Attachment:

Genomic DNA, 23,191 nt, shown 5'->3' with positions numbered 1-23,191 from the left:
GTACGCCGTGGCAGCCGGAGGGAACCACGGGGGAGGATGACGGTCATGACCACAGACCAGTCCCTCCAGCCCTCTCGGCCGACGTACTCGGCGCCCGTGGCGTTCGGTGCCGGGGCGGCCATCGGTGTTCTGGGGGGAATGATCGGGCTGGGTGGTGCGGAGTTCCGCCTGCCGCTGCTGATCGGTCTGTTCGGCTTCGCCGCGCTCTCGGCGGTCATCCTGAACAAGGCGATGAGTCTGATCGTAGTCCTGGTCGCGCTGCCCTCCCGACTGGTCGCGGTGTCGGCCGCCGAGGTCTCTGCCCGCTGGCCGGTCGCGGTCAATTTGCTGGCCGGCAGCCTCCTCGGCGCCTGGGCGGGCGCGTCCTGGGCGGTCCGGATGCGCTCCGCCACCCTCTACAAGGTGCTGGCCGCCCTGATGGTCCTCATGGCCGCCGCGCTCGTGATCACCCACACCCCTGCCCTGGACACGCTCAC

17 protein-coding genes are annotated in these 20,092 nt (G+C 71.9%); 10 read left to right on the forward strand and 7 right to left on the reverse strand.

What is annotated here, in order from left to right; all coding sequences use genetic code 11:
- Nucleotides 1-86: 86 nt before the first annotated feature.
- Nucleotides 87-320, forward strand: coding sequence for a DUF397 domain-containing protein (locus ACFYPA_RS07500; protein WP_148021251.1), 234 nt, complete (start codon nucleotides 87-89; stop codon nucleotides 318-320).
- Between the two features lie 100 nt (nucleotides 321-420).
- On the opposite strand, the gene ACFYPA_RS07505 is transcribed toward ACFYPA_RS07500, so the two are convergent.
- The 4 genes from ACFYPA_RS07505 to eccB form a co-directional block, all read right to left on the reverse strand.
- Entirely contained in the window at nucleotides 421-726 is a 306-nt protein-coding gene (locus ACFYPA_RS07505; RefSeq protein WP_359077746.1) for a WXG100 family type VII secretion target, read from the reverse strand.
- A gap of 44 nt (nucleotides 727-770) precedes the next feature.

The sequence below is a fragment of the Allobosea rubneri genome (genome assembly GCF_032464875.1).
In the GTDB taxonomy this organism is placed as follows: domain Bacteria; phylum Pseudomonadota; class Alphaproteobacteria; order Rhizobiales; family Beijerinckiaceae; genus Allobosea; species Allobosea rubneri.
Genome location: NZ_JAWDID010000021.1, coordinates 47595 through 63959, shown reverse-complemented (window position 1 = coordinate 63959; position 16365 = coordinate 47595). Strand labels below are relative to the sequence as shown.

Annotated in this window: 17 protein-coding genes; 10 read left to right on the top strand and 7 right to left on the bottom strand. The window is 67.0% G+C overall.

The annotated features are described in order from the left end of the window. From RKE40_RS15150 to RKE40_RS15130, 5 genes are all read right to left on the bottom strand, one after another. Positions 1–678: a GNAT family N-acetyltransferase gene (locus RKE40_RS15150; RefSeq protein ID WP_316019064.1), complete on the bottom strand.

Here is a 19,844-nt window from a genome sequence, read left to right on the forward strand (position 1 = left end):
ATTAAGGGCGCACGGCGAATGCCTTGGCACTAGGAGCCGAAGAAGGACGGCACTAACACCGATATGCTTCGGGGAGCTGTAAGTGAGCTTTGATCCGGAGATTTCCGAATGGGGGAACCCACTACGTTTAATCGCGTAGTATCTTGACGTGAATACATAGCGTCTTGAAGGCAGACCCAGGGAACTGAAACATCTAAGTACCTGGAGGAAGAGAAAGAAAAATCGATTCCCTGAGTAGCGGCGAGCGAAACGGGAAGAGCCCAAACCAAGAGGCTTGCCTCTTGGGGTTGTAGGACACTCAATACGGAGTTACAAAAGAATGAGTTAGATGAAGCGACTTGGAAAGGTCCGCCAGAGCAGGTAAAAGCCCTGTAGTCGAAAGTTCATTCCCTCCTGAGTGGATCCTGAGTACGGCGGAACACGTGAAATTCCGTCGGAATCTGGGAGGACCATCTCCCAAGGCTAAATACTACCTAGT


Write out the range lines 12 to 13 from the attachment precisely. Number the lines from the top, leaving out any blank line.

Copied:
The sequence below is a fragment of the Allobosea rubneri genome (genome assembly GCF_032464875.1).
In the GTDB taxonomy this organism is placed as follows: domain Bacteria; phylum Pseudomonadota; class Alphaproteobacteria; order Rhizobiales; family Beijerinckiaceae; genus Allobosea; species Allobosea rubneri.